It’s so hard to choose Rome’s highlights, as there is something special around every corner! A city bursting with history, culture and character. And let’s not forget Italian food, ice cream and wine!
So where to start? Hopefully the below list of my favourite sights will help.
Top places to visit during a city break in Rome:
St Peter’s Basilica and Square
St Peter’s Basilica, the largest church in the world and seat of the Catholic Church, is a must-see. Whether you are religious or not, the feeling of wonder you experience as soon as you step through its huge doors cannot be exaggerated.
Large crowds of pilgrims, visitors and tourists gather on St Peter’s Square on Wednesdays for the Papal audience. It is free to attend, but you do need to get a ticket so either consider pre-booking or get there very early (it usually starts at 10am).
The Vatican Museums
The Vatican museum complex is the largest museum complex in the world, with over 1,000 museums and galleries housing an incredible collection of masterpieces collated by the Catholic church over hundreds’ of years. One of the most famous is the Sistine Chapel.
One of my favourite parts of the tour was the Gallery of Maps, a series of 40 intricate maps of Italy’s regions and papal properties frescoed on the walls.
It really, really pays to pre-book a tour of the museums, ideally combined with St Peter’s Basilica. Otherwise it’s likely you find yourself queuing for many hours.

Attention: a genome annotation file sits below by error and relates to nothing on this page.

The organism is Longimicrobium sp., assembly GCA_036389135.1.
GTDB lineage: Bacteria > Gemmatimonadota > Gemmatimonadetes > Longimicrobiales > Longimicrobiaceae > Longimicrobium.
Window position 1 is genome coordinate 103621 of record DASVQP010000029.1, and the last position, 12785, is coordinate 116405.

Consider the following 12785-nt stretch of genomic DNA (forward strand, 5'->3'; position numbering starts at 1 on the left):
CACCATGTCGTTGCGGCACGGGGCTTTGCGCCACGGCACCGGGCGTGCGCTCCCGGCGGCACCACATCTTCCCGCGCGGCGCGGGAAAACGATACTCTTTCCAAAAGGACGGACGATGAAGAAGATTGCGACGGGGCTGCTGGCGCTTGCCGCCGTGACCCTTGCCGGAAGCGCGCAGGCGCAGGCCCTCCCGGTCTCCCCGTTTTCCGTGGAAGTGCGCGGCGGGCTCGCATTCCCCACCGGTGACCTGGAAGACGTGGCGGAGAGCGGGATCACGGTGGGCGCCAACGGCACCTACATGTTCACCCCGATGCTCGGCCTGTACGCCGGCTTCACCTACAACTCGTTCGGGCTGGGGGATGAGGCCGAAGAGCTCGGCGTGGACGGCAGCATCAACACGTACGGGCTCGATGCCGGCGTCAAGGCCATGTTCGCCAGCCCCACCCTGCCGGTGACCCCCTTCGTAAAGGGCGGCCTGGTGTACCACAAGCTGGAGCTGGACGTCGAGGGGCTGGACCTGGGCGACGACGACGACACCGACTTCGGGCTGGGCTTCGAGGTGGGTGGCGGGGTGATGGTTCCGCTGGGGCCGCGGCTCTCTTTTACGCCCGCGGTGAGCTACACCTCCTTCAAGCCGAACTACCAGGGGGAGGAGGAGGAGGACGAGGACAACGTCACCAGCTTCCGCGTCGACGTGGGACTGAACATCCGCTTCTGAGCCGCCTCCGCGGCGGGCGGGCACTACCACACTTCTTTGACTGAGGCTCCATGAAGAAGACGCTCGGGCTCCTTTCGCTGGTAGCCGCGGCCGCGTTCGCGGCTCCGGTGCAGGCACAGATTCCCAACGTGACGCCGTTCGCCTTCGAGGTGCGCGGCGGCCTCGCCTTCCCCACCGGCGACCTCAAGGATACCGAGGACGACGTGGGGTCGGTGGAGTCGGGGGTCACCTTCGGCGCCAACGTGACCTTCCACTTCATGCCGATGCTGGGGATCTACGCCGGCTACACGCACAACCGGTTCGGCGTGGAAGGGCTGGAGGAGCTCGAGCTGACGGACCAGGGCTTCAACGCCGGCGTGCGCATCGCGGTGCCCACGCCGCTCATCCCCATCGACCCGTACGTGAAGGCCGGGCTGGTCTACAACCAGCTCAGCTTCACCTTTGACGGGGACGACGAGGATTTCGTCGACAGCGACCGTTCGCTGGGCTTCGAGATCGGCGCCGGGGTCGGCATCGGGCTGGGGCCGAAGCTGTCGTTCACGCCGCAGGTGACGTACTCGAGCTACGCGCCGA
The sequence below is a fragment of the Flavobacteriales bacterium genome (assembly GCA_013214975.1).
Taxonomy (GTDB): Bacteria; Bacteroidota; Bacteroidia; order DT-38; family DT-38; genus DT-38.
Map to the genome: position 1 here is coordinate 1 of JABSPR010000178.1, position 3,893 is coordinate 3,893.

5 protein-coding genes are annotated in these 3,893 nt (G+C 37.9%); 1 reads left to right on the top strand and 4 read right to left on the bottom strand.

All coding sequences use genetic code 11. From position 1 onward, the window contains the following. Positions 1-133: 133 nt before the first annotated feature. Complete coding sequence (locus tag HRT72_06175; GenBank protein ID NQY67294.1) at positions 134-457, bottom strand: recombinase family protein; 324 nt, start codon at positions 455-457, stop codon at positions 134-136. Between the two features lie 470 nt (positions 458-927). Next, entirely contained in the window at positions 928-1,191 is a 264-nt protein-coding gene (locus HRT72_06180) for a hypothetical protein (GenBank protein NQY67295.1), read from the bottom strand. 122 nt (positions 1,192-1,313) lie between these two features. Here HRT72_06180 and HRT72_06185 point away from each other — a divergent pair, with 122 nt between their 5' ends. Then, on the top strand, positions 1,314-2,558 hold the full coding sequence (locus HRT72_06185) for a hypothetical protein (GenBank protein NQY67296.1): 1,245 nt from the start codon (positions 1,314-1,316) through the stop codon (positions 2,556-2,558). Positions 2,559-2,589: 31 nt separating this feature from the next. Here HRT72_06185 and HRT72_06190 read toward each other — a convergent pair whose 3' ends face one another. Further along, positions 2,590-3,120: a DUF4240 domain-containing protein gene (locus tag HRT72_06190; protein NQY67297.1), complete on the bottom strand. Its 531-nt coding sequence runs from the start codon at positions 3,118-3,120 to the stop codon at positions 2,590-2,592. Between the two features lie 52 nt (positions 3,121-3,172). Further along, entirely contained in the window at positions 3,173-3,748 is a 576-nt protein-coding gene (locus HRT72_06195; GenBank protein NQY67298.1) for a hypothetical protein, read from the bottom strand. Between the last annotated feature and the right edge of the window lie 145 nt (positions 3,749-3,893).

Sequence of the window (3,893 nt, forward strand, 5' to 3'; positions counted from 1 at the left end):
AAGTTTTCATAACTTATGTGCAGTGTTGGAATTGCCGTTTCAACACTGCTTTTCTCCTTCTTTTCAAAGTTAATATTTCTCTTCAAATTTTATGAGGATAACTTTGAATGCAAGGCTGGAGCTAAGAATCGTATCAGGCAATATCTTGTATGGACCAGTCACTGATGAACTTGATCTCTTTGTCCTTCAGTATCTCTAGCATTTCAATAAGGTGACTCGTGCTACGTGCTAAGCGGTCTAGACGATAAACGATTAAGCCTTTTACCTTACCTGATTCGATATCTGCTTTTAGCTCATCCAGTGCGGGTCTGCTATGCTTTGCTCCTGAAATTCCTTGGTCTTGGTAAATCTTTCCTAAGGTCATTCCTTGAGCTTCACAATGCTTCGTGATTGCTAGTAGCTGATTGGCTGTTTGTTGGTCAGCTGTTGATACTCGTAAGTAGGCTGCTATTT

The Pantheon and around
The wonderful Pantheon is estimated to have been built 113 to 125 AD and has the world’s largest unsupported concrete dome. Sunlight floods the building through a circular opening at the top of the dome. It is free to enter and marvel at this incredible architectural achievement.
Bernini’s Elephant and Obelisk (Obelisco della Minerva) is hidden just behind the Pantheon, on the Piazza della Minerva. In the midst of all the other Bernini masterpieces dotted around Rome, this charming little one missed out on some of the attention, but it’s one of my favourites.
Monumento Nazionale a Vittorio Emanuele II
The Monumento Nazionale a Vittorio Emanuele II on the Piazza Venezia is hard to be missed. This huge monument was built in honour of the first king of unified Italy. The base of the monument houses a museum about the unification of Italy. Visitors can also climb to the top to enjoy views over Rome.
The Forum Romanum
The Forum Romanum – the heart of the ancient Roman city state. The forum is surrounded by various temples and important Government buildings, all ruins of course, but impressive nonetheless.
Piazza Barbarini and Fontana del Tritone
The Fontana del Tritone, created by Gian Lorenzo Bernini. The fountain is the centre piece of the Piazza Barbarini in front of the Palazzo with the same name, after the family the fountain was originally created for.
Trajan’s Column on Palazzo Cipolla commemorates Emperor Trajan’s victory in the Dacian wars. I could spend hours looking at the intricate depictions and admiring the marvellous craftsmanship. It’s nearly 2,000 years old!
It’s no surprise the Colosseum has become Rome’s most famous symbol, its architectural beauty and size combined with its incredible historic significance as the centre of the Roman Empire is mesmerising. Nonetheless, the real magic happens on the inside. Once Rome’s most important venue for sporting or gladiator events, what went on behind the scenes of the Colosseum and its underground catacombs is truly fascinating.
If you’re on a city break and short of time, pre-book your entry time, and if you fancy it a tour, as it saves you wasting valuable time queuing.
Legend has it that Rome was founded by the twins Romulus and Remus, who were rescued and nursed by a she-wolf. This lovely statue dedicated to this urban legend is called Lupa Capitolina and situated in the Palazzo dei Conservatori on the ancient Capitoline Hill.